To further aid the sunrise industry, government has allocated P350 million for a training program called PGMA-Training for Work Scholarship Program (PGMA-TSWP) through the Technical Education and Skills Development Authority (TESDA) in partnership with the Business Process Association of the Philippines (BPAP). The training program does not only cover English language proficiency but also the use of computers.
“Likewise, government is offering significant fiscal and non-fiscal incentives to attract more foreign direct investments, primarily through its Cyber Corridor project, which is part of the President’s 10-point agenda,” it said.
DOLE: Pinoys have better jobs
Meanwhile, the Department of Labor and Employment (DOLE) reported that Filipinos have better jobs now despite the lingering effects of the financial crisis.
DOLE officials said the quality of employment has improved for Filipinos as indicated by results of the latest National Statistics Office (NSO) Survey.
Based on the July 2009 Labor Force Survey (LFS), DOLE said the number of wage and salary workers rose by 1.3 million compared to the same period last year, while the number of persons in full-time employment increased by half a million.
DOLE further noted that except for the Bicol region, employment rate in all regions posted growth with the National Capital Region (NCR) positing the highest gain of 142,000 more workers.
Underemployment or the number of workers looking for additional jobs went down from 21.1 percent last year to 19.8 percent.
“The drop corresponds to a reduction of 259,000 in the number of underemployed, which now stands at seven million,” DOLE officials noted.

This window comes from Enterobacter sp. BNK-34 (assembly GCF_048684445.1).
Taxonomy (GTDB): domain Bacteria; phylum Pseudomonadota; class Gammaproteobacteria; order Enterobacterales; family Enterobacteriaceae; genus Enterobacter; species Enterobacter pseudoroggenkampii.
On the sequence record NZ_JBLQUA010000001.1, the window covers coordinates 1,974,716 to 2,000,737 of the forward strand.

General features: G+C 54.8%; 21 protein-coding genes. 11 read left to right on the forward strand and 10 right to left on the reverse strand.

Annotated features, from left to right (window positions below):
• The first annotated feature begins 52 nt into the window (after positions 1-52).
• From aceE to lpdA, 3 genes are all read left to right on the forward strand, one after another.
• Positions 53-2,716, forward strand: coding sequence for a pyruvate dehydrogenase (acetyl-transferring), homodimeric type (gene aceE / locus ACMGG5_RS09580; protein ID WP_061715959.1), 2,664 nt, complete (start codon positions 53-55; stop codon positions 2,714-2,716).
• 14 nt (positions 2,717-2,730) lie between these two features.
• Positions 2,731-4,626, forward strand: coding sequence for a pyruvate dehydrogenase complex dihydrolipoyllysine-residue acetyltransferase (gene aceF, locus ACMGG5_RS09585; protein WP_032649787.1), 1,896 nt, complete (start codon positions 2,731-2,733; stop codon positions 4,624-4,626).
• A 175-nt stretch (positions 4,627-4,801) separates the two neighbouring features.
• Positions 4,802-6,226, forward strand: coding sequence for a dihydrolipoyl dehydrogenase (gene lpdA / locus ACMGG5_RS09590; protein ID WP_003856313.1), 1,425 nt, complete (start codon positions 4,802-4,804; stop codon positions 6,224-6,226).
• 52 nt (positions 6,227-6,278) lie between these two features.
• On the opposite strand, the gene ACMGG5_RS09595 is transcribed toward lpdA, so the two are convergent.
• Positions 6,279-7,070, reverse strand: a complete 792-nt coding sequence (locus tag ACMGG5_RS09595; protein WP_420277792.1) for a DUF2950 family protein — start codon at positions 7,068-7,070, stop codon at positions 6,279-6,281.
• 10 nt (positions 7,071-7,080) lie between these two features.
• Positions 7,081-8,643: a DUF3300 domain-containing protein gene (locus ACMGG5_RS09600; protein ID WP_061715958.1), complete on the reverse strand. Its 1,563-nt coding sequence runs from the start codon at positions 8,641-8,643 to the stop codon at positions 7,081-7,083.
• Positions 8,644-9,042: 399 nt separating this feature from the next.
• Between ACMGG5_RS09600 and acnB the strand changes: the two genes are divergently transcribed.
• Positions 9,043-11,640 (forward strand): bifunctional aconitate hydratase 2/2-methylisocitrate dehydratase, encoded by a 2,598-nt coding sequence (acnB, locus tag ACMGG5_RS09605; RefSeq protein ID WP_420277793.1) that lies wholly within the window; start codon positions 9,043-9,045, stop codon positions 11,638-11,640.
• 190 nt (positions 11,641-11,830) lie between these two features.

The rate of visible or time-related underemployment dropped by a full percentage point over the period – from 12.1 percent to 11.1 percent.
Employment also continued to expand by 2.6 percent as the economy showed signs of recovery from the global financial crisis in the second quarter of the year.
Growth was posted strongest in the service sector (5.4 percent) negating the modest growth in the industry sector (2.7 percent) and the decline in the combined agriculture, fishery and forestry sector (-1.3 percent).
DOLE is currently developing a new skills registry system in an effort to make it easier for the government to assess the demand for skills in the labor market.
Acting Secretary Romeo Lagman said the envisioned skills registry has been piloted in select regions, provinces, cities and municipalities, and its full implementation will kick off in October.
Lagman said the planned National Skills Registry System (SRS) will combine the existing skills registries of PhilJob.net and the Public Employment Service Office.
He said the SRS is a computerized system which captures and updates in a register skills and qualifications of interested workers.
The system also lists down establishments and their job vacancies in the community for quick access by jobseekers and employers, both local and foreign.
Unlike the existing skills registries of PhilJob.net and the PESOs, the SRS is live and dynamic because it will be regularly updated and tied up to the relevant educational background of jobseekers and the needs of the employers.
“Ultimately, the SRS will solve the country’s perennial problem of jobs mismatch,” Lagman said. – With Mayen Jaymalin
Chief News Editor: Sol Jose Vanzi